There’s a lot of great Japanese cinema of the past and most of the famous names kept up a prodigious output of films, of which only a handful of ‘masterworks’ tend to get any kind of release (at least in the West). The great director Mikio Naruse, for example, has one film in the Criterion collection (1960’s When a Woman Ascends the Stairs) as well as an Eclipse boxset of his four surviving silent films from the early-1930s, but otherwise is only known for a few 1950s films like Sound of the Mountain and Floating Clouds. However, given he made around 3-5 films every year, as you can see on his filmography, there’s a lot to watch and very few places to do so. Luckily, some kind soul has thought to upload a number of them to YouTube, albeit in fairly poor video quality (presumably from VHS rips), of which I’ve already reviewed one film, the biopic Tochuken Kumoemon (1936). I would love to see Naruse’s work on the big screen in a retrospective, but even Kurosawa rarely gets this kind of treatment so I suspect my chance to do so will be a long time coming (if I haven’t missed it already). In the meantime, here are a few of those 1930s sound films.
妻よ薔薇のやうに Tsuma Yo Bara No Yo Ni (Wife! Be Like a Rose!, 1935)
The setup to this film seems familiar from some others of Naruse’s 1930s output, though whereas The Road I Travel with You (see below) is about two brothers living with an ex-geisha mother who has been abandoned by the father of her children for his ‘real’ wife, this one is about a young woman who lives with a mother who has been abandoned by her husband for his geisha partner. Needless to say, the young woman (Kimiko, played by Sachiko Chiba) doesn’t think much of her father Shunsaku (Sadao Murayama), nor very much of her poet mother either (who always prefers to compose her haiku to being a good mother, or so seems to be her daughter’s implication). Nevertheless, Kimiko wants to get married, which requires her father’s involvement. This journey to visit him out in the countryside upends her opinion of her father and his relationship, as she comes to get a sense, perhaps, of the complexity of marital relationships. The recurrence of the theme makes me wonder if it wasn’t somehow personal to director Naruse, but the acting is excellent and it’s one of his finer sound films of the 1930s (though I still prefer his earlier silent works like Every-Night Dreams, which again features a single mother).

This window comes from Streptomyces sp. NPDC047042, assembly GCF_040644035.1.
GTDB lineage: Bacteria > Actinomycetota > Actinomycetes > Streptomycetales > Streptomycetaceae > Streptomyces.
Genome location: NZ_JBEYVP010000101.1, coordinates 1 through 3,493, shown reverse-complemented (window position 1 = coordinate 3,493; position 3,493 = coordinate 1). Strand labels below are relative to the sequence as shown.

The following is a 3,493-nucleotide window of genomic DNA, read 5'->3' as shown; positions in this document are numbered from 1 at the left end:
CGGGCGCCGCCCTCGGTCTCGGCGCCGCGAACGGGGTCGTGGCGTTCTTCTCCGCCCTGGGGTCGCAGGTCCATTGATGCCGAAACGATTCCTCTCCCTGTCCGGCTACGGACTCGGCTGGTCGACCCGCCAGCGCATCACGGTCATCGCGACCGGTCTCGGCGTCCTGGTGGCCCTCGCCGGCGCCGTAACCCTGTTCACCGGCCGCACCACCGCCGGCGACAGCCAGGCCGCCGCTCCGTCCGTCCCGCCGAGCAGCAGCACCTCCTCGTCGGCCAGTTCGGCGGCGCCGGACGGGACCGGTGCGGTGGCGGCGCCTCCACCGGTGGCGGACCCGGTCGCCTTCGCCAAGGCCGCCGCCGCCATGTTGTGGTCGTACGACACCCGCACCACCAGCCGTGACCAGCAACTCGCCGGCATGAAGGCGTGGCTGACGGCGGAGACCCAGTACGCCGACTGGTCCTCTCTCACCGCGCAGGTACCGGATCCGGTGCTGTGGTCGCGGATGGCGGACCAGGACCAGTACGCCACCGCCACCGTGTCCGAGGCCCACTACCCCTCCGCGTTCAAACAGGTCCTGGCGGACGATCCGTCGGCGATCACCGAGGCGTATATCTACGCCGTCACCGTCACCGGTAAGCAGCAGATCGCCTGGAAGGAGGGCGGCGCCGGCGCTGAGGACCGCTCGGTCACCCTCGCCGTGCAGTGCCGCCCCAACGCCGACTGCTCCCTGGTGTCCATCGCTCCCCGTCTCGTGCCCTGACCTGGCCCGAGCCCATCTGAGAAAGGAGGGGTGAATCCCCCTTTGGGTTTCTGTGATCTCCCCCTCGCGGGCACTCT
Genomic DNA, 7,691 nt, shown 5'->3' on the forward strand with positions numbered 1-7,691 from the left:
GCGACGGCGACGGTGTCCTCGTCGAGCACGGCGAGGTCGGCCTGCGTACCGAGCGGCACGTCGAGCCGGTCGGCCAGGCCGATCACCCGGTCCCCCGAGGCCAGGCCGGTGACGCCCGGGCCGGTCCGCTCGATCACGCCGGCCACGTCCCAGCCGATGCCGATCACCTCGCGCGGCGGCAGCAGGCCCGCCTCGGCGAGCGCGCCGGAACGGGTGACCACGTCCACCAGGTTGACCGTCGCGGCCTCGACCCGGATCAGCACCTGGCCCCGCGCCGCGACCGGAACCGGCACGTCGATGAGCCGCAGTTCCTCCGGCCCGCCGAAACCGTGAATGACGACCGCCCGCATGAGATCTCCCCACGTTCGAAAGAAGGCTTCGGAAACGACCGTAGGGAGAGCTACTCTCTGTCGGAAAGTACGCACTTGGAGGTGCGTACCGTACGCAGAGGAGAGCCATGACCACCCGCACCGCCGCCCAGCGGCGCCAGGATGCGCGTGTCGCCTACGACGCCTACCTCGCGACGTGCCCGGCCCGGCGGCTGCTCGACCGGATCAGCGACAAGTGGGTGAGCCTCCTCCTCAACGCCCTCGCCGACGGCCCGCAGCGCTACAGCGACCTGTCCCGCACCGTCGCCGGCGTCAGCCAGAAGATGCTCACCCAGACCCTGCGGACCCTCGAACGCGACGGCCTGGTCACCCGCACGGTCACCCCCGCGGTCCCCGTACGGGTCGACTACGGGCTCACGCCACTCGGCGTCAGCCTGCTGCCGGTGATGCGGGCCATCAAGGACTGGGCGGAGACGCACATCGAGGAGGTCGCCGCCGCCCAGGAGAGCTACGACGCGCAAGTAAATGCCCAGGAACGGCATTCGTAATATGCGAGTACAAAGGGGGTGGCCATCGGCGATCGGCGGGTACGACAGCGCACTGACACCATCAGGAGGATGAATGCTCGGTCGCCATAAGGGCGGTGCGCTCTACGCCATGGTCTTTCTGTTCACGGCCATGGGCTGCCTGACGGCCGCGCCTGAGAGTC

Director/Writer Mikio Naruse 成瀬巳喜男; Cinematographer Hiroshi Suzuki 鈴木博; Starring Sachiko Chiba 千葉早智子, Yuriko Hanabusa 英百合子, Sadao Murayama 丸山定夫, Toshiko Ito 伊藤智子; Length 74 minutes.
Seen at home (YouTube), London, Wednesday 15 April 2020.
君と行く路 Kimi To Yuku Michi (The Road I Travel with You, 1936)